* DragonsPreferPrincesses: Princess Thora ends up a ''de facto'' captive of her pet dragon. The dragon is not actively harmful to her, though -- in fact it looks like the situation is a consequence of the monster's misguided protective instinct towards its mistress.
* DyingMomentOfAwesome: When Hvitserk is captured in the Eastlands, his enemies allow him to chose how he wants to die. He choses to be burnt alive on a pyre built from the severed heads of the battle dead.
* EndOfAnAge: The ending suggests that the death of the Ragnarssons marks the end of the ''fornaldar'', the time of heroes:
-->''And then when the sons of Ragnar had all given up their lives, their troops who had assisted them were dispersed far and wide, and all of them who had been with the sons of Ragnar thought that there was no worth in other princes.'' (''Ragnar's Saga'')
* EvilCripple: Ivar the Boneless has crippled legs that make him unable to walk, but "he wasn't short of cunning and cruelty." ("Tale of Ragnar's Sons")
* FamedInStory: After the Ragnarssons' campaign through Southern Europe, "they were then so famous in all that region that there was no child, however young, that did not know their names."
* FantasticFruitsAndVegetables: Heimir feeds baby Aslaug with a "wine-leek" (''vinlauk''). This is apparently some kind of highly nutritious super-vegetable which provides a complete and balanced diet to small children.
-->''It was the nature of this leek that a man could live long even though he had no other food.''
* FluffyTheTerrible: For being supposedly the probably most feared Viking warlord ever, Ragnar Lodbrok has a curiously comical nickname. The ''real'' reason for the epithet is probably that it's a garbled form of a foreign nickname -- maybe Old English ''leódbroga'', 'the people's terror' (that's more like it!).
* GeniusCripple: Ivar the Boneless is the mastermind of the Ragnarsson troupe.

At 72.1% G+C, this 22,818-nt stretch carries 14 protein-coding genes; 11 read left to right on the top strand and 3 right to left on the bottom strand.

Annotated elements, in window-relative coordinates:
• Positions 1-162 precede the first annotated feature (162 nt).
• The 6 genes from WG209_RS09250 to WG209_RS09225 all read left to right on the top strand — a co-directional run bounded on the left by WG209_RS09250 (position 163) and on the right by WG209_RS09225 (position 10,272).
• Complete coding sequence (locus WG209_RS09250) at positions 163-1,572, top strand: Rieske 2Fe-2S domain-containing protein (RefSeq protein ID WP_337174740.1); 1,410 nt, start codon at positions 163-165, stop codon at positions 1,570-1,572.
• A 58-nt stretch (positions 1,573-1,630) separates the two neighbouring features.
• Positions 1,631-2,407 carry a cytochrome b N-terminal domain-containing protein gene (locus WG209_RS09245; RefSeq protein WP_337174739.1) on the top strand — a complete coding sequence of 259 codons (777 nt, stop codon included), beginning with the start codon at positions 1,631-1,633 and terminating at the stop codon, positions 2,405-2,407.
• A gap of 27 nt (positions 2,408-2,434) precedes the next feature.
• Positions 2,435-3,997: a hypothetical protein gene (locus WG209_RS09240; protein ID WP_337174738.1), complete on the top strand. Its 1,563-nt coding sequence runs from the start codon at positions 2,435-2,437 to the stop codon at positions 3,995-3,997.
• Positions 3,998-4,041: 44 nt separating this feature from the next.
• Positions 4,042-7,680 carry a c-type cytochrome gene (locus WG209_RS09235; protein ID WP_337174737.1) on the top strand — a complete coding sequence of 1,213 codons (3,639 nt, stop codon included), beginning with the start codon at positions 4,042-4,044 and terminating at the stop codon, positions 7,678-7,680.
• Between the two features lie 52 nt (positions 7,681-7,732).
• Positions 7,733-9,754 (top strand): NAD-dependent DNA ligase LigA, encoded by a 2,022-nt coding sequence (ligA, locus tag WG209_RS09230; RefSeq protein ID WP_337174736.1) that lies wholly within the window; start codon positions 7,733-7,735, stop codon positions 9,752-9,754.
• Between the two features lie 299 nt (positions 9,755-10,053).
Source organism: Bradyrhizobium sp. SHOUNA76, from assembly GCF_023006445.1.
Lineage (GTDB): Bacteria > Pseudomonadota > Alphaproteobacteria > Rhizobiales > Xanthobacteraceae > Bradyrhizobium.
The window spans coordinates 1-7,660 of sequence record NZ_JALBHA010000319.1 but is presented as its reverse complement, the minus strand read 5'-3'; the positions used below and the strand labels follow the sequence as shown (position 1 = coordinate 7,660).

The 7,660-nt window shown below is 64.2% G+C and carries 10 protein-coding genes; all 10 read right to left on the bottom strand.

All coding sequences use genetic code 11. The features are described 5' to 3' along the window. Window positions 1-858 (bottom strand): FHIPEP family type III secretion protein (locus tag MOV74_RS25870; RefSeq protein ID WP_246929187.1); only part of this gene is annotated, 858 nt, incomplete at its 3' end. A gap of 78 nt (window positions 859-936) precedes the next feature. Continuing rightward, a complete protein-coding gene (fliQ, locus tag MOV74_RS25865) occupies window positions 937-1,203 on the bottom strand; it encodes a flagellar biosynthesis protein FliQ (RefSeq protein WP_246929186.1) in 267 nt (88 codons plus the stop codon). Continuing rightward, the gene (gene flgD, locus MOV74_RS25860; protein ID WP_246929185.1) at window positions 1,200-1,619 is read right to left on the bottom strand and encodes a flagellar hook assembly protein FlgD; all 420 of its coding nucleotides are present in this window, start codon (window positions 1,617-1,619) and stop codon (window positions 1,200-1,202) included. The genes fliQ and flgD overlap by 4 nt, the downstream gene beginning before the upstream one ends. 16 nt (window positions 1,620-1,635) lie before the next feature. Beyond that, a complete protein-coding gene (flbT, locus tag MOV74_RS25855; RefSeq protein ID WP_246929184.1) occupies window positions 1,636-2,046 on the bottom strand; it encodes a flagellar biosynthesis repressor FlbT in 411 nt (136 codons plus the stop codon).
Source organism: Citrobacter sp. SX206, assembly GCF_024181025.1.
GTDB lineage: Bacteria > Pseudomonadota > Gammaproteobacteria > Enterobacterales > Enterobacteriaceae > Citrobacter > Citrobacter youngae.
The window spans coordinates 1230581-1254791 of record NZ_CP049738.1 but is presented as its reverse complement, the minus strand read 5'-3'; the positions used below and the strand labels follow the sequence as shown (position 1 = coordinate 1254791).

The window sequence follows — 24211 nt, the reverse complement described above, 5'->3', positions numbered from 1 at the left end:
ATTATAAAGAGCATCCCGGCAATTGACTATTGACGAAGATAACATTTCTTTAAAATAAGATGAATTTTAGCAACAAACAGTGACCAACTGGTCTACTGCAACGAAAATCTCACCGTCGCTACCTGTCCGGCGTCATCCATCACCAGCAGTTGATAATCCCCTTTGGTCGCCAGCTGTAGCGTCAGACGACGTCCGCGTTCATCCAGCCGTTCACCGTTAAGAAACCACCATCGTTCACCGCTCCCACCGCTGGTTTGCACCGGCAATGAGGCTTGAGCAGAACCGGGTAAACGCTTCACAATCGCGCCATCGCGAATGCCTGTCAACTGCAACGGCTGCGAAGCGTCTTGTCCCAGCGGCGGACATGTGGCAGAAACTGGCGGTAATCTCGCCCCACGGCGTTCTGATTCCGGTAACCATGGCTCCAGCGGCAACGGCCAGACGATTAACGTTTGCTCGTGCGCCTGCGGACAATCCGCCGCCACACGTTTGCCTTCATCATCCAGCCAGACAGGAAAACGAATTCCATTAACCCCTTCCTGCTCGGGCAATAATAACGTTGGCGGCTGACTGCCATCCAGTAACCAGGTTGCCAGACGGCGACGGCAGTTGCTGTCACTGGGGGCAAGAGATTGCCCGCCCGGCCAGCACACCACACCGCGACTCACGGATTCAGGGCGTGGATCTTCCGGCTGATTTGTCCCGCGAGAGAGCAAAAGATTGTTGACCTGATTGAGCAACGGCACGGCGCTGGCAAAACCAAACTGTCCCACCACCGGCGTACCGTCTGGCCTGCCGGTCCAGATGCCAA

* GirlInTheTower: Thora Hart-of-the-Town is trapped in her tower when her pet dragon grows too big and fierce to let anyone in or out.
* GlorySeeker: The main motive of Ragnar and all his sons is to become famous: The sons of Aslaug start raiding to "have their renown increased" and to "gain gold and glory". Also, they attack the town of Hvitabaer specifically ''because'' it is strongly defended, and Ragnar attacks England with only two ships because going against greater odds will make victory the more glorious.
* GodivaHair: To fulfill his request of meeting him "neither dressed nor undressed", Kraka goes to Ragnar covered only in a fishnet. Her long hair makes sure that she is nevertheless "bare in no place".
* GoneHorriblyRight: Don't rear baby dragons if you don't want a giant fire-breathing monster living on your property.
* HandicappedBadass: Ivar the Boneless is unable to walk, and therefore is carried onto the battlefield on a shield.
* HeroicVow: Worried that his own fame might be eclipsed by that of his sons, Ragnar decides to conquer England--with no more than two ships.
* {{Homage}}: There are several scenes which echo motifs from ''Literature/TheSagaOfTheVolsungs'': Ragnar killing a dragon (like Sigurd), Aslaug receiving a warning by understanding the language of the birds (as did Sigurd after eating Fafnir's heart), and Ragnar dying in a snake pit, as did Gunnar the Niflung in ''Völsunga saga''.
* HornyVikings: Apart from the horns, this story is among the {{Trope Maker}}s.